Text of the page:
Glittering salt flats. Sky-poking volcanoes. Teal lagoons painted pink with flamingos. These are the wonders that await guests traveling to the resort town of San Pedro de Atacama — an oasis amid the greater Atacama Desert of northern Chile, which is the driest (non-polar) place on Earth.
The 51-room Our Habitas Atacama, which opened on Sept. 15, is shaking things up as the most recent opening in a destination that rarely sees them. “The timing for Habitas is bang-on because the Atacama is red-hot right now,” says Harry Hastings, founder of bespoke travel company Plan South America. He says it’s one of his best-selling destinations.
What sets the property apart, Hastings says, is not just the design and culinary ambitions but something far simpler: With starting rates from $300 per night, it’s the only luxurious hotel in the area that isn’t priced on an all-inclusive basis. It gives travelers rates far lower than those of such competitors as Awasi, Nayara and Explora, which can charge $1,000 nightly per person.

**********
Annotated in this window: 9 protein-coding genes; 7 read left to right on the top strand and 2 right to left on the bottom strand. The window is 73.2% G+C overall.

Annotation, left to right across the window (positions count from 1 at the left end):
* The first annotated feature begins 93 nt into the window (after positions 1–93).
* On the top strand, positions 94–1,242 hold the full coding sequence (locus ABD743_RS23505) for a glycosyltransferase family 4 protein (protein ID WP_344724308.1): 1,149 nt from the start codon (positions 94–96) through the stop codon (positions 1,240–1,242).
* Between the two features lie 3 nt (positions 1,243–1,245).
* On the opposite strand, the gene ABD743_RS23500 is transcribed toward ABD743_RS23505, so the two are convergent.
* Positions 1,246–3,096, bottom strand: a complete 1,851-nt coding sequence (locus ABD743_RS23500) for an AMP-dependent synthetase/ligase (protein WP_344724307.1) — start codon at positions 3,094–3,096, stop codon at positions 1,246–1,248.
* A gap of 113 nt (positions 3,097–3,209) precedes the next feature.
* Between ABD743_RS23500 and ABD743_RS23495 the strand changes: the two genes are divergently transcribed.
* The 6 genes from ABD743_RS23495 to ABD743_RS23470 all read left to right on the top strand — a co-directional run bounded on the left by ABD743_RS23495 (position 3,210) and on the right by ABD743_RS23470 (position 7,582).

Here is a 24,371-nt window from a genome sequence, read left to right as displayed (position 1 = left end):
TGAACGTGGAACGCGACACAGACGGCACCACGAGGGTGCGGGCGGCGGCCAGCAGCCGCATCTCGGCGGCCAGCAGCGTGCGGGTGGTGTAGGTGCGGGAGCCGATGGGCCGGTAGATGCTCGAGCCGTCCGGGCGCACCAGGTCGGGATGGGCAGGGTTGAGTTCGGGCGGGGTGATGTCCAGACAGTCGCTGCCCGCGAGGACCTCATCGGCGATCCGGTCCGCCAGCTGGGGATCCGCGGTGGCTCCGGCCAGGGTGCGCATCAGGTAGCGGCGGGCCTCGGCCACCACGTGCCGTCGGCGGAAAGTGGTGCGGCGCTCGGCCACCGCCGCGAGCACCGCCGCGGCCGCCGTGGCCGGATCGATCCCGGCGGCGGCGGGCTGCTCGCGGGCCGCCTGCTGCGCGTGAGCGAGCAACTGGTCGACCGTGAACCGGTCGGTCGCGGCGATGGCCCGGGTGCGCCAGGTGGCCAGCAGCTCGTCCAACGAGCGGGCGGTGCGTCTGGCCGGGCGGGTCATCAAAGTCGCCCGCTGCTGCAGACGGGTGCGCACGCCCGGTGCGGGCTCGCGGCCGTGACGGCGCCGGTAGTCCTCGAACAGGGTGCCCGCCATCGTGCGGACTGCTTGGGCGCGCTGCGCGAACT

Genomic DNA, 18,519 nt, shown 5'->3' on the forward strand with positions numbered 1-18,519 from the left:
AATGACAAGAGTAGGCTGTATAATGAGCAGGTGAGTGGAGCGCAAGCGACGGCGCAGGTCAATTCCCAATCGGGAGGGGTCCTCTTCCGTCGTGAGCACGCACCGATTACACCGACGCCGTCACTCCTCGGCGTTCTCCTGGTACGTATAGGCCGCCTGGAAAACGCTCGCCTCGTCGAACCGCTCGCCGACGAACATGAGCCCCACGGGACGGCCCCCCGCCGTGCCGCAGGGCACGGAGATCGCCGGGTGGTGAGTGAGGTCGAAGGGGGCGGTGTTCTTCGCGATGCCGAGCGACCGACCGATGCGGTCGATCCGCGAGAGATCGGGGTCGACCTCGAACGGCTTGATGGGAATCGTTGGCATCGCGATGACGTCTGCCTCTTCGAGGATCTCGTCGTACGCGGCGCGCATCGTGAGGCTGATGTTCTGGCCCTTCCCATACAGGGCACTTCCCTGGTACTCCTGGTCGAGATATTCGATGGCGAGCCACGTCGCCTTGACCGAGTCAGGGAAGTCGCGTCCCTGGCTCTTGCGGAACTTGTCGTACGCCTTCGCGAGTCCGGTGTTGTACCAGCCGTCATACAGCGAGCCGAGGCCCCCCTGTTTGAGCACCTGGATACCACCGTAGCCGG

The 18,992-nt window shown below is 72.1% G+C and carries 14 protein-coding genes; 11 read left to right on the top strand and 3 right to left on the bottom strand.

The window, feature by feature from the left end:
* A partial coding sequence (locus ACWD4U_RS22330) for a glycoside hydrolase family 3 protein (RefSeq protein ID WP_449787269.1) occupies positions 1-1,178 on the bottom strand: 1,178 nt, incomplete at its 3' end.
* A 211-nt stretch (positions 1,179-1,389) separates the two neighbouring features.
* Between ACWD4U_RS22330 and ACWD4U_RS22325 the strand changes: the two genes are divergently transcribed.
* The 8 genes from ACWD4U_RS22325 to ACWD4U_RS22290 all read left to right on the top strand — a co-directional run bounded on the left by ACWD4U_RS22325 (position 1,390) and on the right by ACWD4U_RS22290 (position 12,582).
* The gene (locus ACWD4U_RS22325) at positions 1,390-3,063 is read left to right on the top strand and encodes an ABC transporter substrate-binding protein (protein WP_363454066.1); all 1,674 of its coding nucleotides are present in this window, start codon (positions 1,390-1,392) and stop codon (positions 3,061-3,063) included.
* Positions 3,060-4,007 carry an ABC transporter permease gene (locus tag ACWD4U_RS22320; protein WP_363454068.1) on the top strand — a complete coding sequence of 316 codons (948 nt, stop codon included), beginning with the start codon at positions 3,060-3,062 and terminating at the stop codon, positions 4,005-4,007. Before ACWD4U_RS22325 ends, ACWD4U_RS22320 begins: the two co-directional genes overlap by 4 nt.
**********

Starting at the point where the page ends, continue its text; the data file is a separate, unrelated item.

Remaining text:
Anyone who’s flown on a budget airline knows that unbundled rates can add up fast — particularly when the point of coming to a desert is to get out and explore it, perhaps by horseback riding across towering sand dunes, hiking through geysers, or quad biking across the Valley of the Moon. Still, Hastings says he’s been recommending the property to clients who want the freedom to explore the desert at their own pace.
The Atacama outpost is the latest landing spot for Our Habitas, a company born out of Burning Man whose ethos revolves around sustainable design, cultural experiences, and community empowerment. The company’s first outpost in South America, it exemplifies the brand’s quick-fire ascent: Our Habitas has grown since 2016 from a single boho-chic hotel in Tulum, Mexico, to 11 locations across four continents. (Recently, the brand raised eyebrows by announcing a $400 million expansion in Saudi Arabia, where it is building a circuit of at least four individual lodges.)